Posts Tagged ‘assembly’

Done! Well, mostly..

Sunday, December 13th, 2015 12:49 pm

I’ve got all of the base game mechanics done, the goal of the game is to grow your crops, but to do this you need water!  And there is none, so you kill rabbits, and use their blood to water your crops.

I’ll get some final touches done if I can, but I’m pretty drained after all of that assembly..


Emulator troubles.

Sunday, December 13th, 2015 10:21 am

Time is closing in and things aren’t going the way I’d like, having a lot of trouble with emulators as each one gives slightly different results with the game.  Though, I did manage to implement some basic collision, so you can kill the rabbits now.  They also come from both sides of the screen.  Writing a game in z80 assembly has definitely been..interesting, I might do something like this again next LD, it has been fun.

Hopefully only a few things left to implement before I can consider my game mechanics done, after that it’s just any finishing touches if I get time.



Posted by
Sunday, August 23rd, 2015 4:46 am

You work for a shady government organization, that specializes in software and encryption.
One day, the superiors had brought you this machine and only one task: fix it. No questions asked.
But at what cost?


The game will require you to analyze inputs, and guess what kind of actions you have to perform on them, to give the expected outputs.
As you fix the machine, messages from unlocked memory banks pop up, containing a bit more info than some would like to know about what’s it used for…

Will you keep coding?


So yeah, the game’s coming along nicely 😉

Banana Nana (NES game): postmortem

Posted by (twitter: @morphcat)
Sunday, May 3rd, 2015 11:34 am


LD32 has been an amazing experience, we set high goals for ourselves and managed to make something decently playable.

Yes, you read correctly. Banana Nana is an actual NES game. We tested it on the real console and it works perfectly. I had plenty of experience coding basic top-down adventure/RPG engines from scratch in 6502 assembly due to some experimenting last year, so I was confident I could do it. My friend Nicolas exceeded all expectations with the awesome graphics he made, though!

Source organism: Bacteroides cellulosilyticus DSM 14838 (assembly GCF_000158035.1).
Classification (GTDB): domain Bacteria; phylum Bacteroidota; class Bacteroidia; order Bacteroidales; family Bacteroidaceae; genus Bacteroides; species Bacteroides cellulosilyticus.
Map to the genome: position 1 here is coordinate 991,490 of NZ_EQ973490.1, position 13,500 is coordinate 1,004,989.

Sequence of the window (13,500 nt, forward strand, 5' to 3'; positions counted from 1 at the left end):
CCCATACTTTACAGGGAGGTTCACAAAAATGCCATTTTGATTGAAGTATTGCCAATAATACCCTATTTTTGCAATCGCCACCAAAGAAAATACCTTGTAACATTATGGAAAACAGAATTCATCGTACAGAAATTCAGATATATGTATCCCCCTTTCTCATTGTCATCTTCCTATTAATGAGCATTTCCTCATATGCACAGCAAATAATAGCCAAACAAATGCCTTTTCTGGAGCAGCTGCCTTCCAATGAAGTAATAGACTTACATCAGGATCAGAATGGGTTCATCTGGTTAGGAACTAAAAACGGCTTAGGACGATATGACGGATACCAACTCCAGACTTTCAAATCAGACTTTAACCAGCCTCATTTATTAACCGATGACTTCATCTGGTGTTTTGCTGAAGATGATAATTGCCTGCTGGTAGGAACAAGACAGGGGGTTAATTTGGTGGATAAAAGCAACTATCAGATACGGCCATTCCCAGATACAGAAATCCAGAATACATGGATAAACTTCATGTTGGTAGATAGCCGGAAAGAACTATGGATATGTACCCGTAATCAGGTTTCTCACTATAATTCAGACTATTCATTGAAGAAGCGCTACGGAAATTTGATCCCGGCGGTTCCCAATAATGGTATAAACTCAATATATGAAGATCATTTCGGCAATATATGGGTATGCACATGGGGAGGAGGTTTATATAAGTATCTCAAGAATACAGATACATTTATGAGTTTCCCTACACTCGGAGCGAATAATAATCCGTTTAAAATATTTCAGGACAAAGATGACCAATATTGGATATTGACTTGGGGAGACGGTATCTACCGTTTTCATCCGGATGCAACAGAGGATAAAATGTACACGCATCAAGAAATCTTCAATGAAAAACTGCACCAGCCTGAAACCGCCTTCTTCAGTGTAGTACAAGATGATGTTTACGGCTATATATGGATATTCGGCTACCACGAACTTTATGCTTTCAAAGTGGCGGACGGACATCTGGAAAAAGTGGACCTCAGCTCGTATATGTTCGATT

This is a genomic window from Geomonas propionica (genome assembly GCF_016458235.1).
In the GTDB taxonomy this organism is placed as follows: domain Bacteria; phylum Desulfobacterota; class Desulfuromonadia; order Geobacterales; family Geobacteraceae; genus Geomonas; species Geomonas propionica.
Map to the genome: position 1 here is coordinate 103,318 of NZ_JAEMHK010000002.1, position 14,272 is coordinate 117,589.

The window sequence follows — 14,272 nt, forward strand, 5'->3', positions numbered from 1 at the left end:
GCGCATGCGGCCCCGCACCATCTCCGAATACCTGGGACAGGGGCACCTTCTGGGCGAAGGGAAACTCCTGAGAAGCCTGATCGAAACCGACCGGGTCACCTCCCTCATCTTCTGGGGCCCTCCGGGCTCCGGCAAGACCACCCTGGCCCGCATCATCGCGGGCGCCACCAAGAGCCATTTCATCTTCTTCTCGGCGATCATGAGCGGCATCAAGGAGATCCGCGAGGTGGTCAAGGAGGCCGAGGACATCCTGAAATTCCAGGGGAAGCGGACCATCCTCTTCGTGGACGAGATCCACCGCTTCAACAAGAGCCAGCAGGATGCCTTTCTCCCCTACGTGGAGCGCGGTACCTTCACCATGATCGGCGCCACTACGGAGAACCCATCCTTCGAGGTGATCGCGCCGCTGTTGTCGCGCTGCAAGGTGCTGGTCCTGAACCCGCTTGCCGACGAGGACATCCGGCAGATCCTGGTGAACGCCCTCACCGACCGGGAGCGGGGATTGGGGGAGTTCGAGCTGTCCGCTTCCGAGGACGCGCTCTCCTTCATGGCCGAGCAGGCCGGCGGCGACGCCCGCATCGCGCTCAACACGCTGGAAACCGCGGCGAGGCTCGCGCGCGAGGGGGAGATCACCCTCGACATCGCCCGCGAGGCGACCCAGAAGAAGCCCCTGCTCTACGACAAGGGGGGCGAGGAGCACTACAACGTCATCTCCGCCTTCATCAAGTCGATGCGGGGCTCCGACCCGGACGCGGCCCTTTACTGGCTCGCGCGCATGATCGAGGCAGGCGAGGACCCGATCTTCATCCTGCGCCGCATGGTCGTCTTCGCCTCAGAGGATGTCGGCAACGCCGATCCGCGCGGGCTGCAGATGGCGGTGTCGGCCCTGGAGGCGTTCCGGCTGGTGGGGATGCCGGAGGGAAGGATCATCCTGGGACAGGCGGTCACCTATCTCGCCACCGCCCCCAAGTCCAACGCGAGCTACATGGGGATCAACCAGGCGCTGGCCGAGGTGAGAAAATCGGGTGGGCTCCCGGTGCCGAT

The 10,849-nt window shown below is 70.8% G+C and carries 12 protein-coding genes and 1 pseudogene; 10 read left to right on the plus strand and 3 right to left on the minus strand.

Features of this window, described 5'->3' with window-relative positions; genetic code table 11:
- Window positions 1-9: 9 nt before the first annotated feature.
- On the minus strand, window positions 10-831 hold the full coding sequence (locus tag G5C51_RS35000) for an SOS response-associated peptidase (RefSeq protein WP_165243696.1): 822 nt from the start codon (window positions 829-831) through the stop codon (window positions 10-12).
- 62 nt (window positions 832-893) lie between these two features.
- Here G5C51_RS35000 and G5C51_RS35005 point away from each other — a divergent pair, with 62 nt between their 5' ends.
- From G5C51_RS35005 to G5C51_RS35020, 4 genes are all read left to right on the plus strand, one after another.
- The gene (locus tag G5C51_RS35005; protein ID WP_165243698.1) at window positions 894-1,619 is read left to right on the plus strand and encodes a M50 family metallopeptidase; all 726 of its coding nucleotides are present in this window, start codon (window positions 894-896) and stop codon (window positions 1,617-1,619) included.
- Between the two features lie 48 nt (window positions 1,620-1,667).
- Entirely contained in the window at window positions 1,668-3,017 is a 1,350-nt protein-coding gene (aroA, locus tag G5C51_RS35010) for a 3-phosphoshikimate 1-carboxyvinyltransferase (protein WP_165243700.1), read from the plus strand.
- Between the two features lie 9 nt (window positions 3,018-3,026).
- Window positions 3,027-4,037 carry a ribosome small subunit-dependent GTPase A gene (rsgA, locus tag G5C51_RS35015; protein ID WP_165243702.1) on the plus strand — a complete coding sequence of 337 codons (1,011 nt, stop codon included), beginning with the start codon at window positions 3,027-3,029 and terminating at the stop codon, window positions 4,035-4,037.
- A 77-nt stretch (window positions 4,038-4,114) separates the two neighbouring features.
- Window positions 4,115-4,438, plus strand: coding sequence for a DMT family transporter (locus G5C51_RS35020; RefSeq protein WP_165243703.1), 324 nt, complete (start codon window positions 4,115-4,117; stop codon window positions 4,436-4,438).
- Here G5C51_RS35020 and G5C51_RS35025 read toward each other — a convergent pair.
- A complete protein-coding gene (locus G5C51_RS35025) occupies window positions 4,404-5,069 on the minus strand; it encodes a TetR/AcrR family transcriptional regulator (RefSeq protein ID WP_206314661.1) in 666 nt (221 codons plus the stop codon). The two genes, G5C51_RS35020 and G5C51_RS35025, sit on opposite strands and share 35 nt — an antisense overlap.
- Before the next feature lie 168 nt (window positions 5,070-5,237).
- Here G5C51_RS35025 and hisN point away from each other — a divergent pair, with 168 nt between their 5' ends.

Our game’s hero Nana

What went right

The weekend before, we met to brush up our skills. Without this, we couldn’t have pulled off a game of this scope. dev stream
We were on the Ludum Dare front page for most of the time and got a substantial amount of interested people watching. That sure kept us motivated to make something great. Thank you so much, everyone!

What went wrong

Missing features
The game might be playable, but we didn’t manage to add some of the things we had in mind.
There were supposed to be three gorilla boss fights and more extensive dungeons, but all of this simply wasn’t possible within 72 hours. So we decided to keep the gorilla sprite and reduced the dungeon size to one room each where you just collect a powerup for your weapon, the Bananarang, which allows you to access new areas and advance. We also had to give up the idea of implementing a player status bar.

Gorilla Boss

Gorilla Boss

There were also some bugs, most noticably the Bananarang wrapping around screen edges, allowing speedrunners to reach places that should not be accessible early and finishing the game in less than a minute.

Speedruns (thanks, Magmfur!):
Any% (glitch abuse)


Bananarang Upgrade


Even if it was hard, it’s certainly possible to make an NES Game in 72 hours.
You can watch the development in this time lapse video.

If you like what you’re seeing, why not…

Play and rate our game Banana Nana

Hope you’ll enjoy. :)

We decided to continue working on this game after LD. I might stream future development at
Thanks for reading

NES game for LD32

Posted by (twitter: @morphcat)
Wednesday, April 15th, 2015 10:18 am

Me and my friend are in!

We will create an NES game from scratch. I’ll be writing pure assembly code for the 8-bit 6502 processor, he will provide gorgeous pixel art.

Stream: (starts at 9 am CEST on April 18th)



Special Wondering…

Posted by
Monday, February 9th, 2015 12:24 pm

I know lots of games out there are the following ( c++ c# java python? maybe javascript ) but i wanna take it up a notch and wonder if use 6502 assembly making a game with that instead of the old used stuff. Well I just wanna know if that’s fine. Note if i do. the testers will need an emulator of some sorts to run it :) Thanks for taking the time to reply!